MOVIE REVIEW: Rio
Missed Rango, Gnomeo, and Mars Needs Moms? See this.
This flight of fancy has all the vibrant colors of Up, and lets the world know that Blue Sky Studios (Ice Age) wants to give Pixar a run for their money. It’s not as good as Up, and a lot of critics will be quick to point that out; but last year when we saw Zach Galifianakis in the mental institution in It’s Kind of a Funny Story, no critics said “It’s not as good as One Flew Over the Cuckoos Nest.” Why do we have to compare animated films with the best ones we’ve seen? That being said, this will probably win the Oscar for Best Animated Feature.
The story is about a rare blue macaw, voiced by the always nerdy Jesse Eisenberg (The Social Network)…and coming off her hosting gig at the Oscars, Anne Hathaway as the (possible) future love interest. A woman in Minnesota (voiced horribly by Leslie Mann) is visited by an ornithologist from Rio de Janeiro who has another macawa he wants to breed. These are the last two in captivity. She’s reluctant to leave her small book shop and so is her bird – who is really reluctant to do much of anything other than pick marshmallows out of hot cocoa and talk smack to the pigeons out in the snow.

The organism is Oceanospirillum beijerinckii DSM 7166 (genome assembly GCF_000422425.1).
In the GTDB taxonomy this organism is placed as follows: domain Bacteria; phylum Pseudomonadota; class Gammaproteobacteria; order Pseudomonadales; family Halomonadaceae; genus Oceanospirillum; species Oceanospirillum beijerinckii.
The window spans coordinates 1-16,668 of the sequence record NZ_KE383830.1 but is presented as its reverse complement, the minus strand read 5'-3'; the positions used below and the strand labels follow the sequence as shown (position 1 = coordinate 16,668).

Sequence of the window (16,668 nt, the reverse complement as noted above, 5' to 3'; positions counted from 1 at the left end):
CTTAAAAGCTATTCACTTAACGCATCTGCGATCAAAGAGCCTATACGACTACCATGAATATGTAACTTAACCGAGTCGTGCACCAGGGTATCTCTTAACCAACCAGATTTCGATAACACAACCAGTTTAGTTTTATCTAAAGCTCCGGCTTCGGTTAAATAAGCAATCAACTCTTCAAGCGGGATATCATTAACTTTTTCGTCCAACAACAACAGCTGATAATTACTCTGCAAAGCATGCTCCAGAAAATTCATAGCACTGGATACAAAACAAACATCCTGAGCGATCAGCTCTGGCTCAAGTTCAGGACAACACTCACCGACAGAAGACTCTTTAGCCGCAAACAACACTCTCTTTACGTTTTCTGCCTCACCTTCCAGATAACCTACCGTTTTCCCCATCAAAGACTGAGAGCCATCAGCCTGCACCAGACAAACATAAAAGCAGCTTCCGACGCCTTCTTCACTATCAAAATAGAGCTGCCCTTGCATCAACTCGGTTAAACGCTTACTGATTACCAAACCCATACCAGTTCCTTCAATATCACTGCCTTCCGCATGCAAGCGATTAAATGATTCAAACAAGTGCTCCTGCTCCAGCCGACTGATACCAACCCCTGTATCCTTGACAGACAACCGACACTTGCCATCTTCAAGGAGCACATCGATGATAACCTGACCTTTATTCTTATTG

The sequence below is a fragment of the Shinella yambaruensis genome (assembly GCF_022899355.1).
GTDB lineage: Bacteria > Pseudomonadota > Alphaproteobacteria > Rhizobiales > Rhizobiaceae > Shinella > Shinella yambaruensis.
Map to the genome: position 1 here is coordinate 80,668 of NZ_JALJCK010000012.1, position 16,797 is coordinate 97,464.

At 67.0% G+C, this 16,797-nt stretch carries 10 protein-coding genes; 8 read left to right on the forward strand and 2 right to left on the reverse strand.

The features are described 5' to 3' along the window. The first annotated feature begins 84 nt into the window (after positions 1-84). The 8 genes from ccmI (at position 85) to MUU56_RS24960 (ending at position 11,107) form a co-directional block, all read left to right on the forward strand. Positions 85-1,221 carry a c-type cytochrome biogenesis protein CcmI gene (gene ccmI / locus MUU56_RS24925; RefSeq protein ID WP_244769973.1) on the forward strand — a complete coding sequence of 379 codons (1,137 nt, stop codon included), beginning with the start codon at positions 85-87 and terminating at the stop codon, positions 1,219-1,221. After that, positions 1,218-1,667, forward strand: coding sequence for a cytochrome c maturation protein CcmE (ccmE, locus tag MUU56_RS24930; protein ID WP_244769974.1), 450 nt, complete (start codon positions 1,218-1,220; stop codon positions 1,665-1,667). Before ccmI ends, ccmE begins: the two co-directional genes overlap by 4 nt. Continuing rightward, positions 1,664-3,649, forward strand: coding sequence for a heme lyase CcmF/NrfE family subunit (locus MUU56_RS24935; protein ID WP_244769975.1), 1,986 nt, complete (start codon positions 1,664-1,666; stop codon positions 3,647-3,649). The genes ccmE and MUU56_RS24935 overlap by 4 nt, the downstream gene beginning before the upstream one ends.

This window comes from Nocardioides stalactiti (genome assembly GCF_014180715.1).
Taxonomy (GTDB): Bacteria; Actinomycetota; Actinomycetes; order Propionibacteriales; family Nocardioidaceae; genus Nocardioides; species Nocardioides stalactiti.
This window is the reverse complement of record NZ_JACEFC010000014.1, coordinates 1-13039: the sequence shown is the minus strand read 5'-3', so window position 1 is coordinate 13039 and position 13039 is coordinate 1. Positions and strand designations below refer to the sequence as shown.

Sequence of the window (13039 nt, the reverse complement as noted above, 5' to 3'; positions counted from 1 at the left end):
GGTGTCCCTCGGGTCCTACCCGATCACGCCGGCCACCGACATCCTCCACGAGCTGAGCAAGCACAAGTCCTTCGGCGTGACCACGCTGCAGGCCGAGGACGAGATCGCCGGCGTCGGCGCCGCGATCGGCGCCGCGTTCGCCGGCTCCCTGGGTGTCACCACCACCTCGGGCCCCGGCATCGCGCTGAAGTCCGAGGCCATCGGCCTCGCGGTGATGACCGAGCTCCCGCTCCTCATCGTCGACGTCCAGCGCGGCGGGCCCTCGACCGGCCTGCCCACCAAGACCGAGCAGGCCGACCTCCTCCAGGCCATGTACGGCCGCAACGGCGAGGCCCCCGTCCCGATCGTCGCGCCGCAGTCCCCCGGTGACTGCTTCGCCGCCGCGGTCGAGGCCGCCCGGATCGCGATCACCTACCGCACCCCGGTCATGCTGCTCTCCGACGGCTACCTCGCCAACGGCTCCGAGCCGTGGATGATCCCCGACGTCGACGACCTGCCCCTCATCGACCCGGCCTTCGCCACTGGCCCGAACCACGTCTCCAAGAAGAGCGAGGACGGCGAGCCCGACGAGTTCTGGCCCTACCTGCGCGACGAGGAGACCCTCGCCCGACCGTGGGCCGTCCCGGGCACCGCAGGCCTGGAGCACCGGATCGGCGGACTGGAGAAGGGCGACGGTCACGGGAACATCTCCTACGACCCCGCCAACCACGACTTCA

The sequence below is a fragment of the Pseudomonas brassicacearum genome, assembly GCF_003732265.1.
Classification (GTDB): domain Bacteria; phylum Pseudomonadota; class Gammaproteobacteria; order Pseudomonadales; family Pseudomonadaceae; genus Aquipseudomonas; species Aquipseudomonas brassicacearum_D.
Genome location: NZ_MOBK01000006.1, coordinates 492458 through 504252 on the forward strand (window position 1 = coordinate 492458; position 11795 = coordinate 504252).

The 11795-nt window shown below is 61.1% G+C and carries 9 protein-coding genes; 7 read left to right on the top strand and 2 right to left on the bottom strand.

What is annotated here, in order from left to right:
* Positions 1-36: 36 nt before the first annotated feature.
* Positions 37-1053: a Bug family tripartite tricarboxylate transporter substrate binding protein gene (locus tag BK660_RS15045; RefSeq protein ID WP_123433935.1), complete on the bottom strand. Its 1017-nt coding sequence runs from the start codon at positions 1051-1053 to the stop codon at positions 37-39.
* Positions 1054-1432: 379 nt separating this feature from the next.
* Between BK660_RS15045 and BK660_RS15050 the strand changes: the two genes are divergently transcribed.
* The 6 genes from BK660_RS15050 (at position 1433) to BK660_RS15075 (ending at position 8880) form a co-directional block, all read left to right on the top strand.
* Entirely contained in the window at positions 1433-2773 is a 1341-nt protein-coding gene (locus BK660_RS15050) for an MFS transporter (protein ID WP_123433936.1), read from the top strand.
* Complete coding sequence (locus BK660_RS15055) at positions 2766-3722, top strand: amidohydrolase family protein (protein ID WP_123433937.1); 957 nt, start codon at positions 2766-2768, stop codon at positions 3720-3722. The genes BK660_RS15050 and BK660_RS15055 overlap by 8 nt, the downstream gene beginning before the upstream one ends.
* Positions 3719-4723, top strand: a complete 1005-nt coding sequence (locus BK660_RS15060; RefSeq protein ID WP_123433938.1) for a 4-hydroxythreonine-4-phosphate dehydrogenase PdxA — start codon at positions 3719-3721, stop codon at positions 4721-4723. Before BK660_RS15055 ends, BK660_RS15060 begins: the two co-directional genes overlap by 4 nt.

They go and deal with other exotic birds, animal smugglers, and the Carnival. There are a few really fun escapades. One involves Eisenberg learning to fly.
Another involves an evil cockatoo that wants to torture every other bird in sight. He’s voiced wonderfully by Jemaine Clement, who always cracked me up on The Flight of the Conchords.
Tracy Morgan, who is so funny he even got me to laugh in the poorly received Cop Out, is perfectly cast as the Bull Dog. Jamie Foxx and George Lopez are good in their roles, and Jane Lynch and Wanda Sykes have smaller roles that work nicely.
I didn’t care for will.i.am (Black Eyed Peas), but it was a good score for the filmmakers to get him. The opening song Birds of a Feather was visually stunning, but didn’t blow me away. Thankfully, they didn’t do too many songs. The hysterical number by Jemaine Clement, was also co-written by him. And if anybody knows the humorous songs he did in Conchords, they know they’re in for a treat. The Latin rhythms that played through out the film got old, although they certainly fit, considering where the movie was taking place.
It was nice to see that the 3D was actually worth it – whether that was for the fun scenes with birds and hang gliders – or a poor local boy on a rooftop looking at the lights and activity of the city. Writer/director Carlos Saldanha is from Rio de Janeiro, so it must’ve been a thrill for him to do this.
I’m giving it a B.